For many of us, the ultimate dream is to one day be able to build a custom home that is filled with our favourite design finishes and layout ideas. As land value continues to increase in Toronto and the GTA, the option to build a custom home is becoming more realistic for many home owners, since the cost of home construction has not increased at the same rate as Toronto property values.

The process of buying and rebuilding on a property in a previously developed part of the city is called infill development. Although infill development can offer one of the most rewarding types of homes once completed, it must be carefully planned and managed in order to ensure successful completion which meet time and budget constraints.

Coming from a building background specialization in the custom home design and construction niche, I have outlined my top 5 steps to ensure your project goes smoothly and will ultimately result in turning your dream vision home into a reality!


When planning to build a custom home, one of the most important steps you can take even before you begin is to determine a budget.  It is great to look through custom home design and architecture magazines, but unless you have determined your budget, you have not yet established a guideline of what you can afford.

Remember, when setting your project budget, you must note that it includes your PROPERTY BUDGET + CONSTRUCTION BUDGET. Oftentimes, people think that once they get approved for a mortgage, they will automatically be able to take out a construction loan using the house as collateral. This is not usually the case. Traditional lending institutions such as Canadian banks usually require a minimum financial commitment by the homeowner in order to finance the rest of the construction project. Also, remember that in order to get bank financing for construction, you must usually have design drawings to show them, or in some cases, a quote by a general contractor will be accepted.  Lenders offer a wide variety of mortgage products that are tailored to accommodate home construction, such as a mortgage plus improvements mortgage.

Note: Traditional lenders have different qualifying criteria when financing a custom home build compared to a typical home purchase.

If you are interested in getting more information about mortgage products that are tailored for home construction, I would be happy to refer you to one of my trusted mortgage specialists.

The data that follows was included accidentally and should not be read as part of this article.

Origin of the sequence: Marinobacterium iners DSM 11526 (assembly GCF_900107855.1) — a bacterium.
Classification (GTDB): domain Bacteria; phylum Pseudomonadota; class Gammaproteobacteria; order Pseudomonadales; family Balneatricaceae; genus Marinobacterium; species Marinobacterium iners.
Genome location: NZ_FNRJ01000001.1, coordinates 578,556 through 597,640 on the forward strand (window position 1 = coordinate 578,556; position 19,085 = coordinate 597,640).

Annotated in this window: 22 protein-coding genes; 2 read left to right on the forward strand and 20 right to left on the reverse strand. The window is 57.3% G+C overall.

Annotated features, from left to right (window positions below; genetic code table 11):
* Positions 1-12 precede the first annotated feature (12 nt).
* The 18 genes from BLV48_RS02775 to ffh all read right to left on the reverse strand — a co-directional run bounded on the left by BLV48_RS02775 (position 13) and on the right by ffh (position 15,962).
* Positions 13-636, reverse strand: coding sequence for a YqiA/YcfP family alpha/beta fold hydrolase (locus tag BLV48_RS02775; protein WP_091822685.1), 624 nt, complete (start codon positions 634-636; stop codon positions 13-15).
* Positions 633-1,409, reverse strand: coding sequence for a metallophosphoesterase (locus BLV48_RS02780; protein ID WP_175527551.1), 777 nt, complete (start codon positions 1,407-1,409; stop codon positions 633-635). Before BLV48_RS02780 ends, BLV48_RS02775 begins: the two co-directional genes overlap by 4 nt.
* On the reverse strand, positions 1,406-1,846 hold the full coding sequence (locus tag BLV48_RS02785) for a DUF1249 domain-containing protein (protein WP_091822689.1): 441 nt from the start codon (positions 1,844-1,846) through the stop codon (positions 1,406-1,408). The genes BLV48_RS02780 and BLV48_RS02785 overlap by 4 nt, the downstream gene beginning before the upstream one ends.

One more thing to remember when determining your budget is that you must also include room for the hidden expenses that are both present when purchasing a property as well as when planning for construction.  Some common hidden fees include but are not limited to:

  • Closing Costs/Lawyer Fees
  • Land Transfer Tax
  • Building Permit Fees
  • Survey/Planning Fees
  • Architectural/Engineer Design Fees
  • Committee of Adjustment Fees (required in some cases, but not always)
  • Municipal Service Fees (i.e. electrical cutoff and hookup fees)
  • Construction contingency fees


Once you have determined your project budget, you are now ready to find a suitable building lot.  Although you may be anxious to start looking though designs and home ideas, I would still recommend to hold off at this point until you have found a property, since some property lots may not accommodate what type of home you want designed. If you are really stuck on a certain home design that you like, I suggest you find a property that will be suitable to build such a home on. If you are interested in looking for suitable building lots that will accommodate your type of home, please feel free to contact me and I conduct a customized building lot search for you.

Remember, when looking for a suitable building lot, you must take property setback lines into consideration.  This is a bylaw that is set by each municipality and is normally detailed on most home surveys. Another point is that waterfront properties also have stringent restrictions as to how close an owner is allowed to build to the water in order to prevent erosion and to protect local wildlife and plant species. This can also usually be found out through city files.


Project planning is a key element in creating a quality custom home.  I strongly encourage homeowners to engage in the the design process, especially at the early stages. Remember, after all this is going to be YOUR custom home, and you should be involved in putting your favourite features and finishes into it.  Even if you are not technically inclined in making house drawings, don’t worry. You can make a design bubble diagram which will give you a working idea of room styles, sizes and locations which a home designer or architect can easily base working drawings from.

Although I do encourage design input by the home owner, I definitely would recommend working with a licensed architect, architectural technologist or BCIN certified home & small building designer to complete the working drawings. Although this will add some expense to the project, it is highly worth the cost. Using a professional will ensure your design will not only look good, but also will work. Some of the main benefits of hiring a professional home designer is outlined below: